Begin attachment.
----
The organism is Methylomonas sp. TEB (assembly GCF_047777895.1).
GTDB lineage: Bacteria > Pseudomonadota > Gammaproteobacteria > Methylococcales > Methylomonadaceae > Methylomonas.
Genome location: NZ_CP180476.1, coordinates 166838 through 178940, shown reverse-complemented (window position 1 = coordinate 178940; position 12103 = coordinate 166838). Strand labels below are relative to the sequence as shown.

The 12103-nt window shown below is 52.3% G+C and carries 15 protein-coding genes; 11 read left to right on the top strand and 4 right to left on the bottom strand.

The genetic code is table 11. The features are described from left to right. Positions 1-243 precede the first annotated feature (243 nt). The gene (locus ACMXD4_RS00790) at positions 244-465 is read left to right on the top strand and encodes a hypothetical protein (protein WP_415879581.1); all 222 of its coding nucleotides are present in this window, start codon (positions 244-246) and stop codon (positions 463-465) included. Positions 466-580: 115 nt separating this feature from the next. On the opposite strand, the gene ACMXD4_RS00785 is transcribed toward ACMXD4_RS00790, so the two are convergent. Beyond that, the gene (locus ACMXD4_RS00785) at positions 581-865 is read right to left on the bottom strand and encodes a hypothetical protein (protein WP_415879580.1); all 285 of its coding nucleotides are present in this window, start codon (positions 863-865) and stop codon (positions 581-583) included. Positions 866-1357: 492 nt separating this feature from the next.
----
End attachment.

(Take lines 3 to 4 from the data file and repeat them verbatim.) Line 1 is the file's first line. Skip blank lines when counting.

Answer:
Genome location: NZ_CP180476.1, coordinates 166838 through 178940, shown reverse-complemented (window position 1 = coordinate 178940; position 12103 = coordinate 166838). Strand labels below are relative to the sequence as shown.

The 12103-nt window shown below is 52.3% G+C and carries 15 protein-coding genes; 11 read left to right on the top strand and 4 right to left on the bottom strand.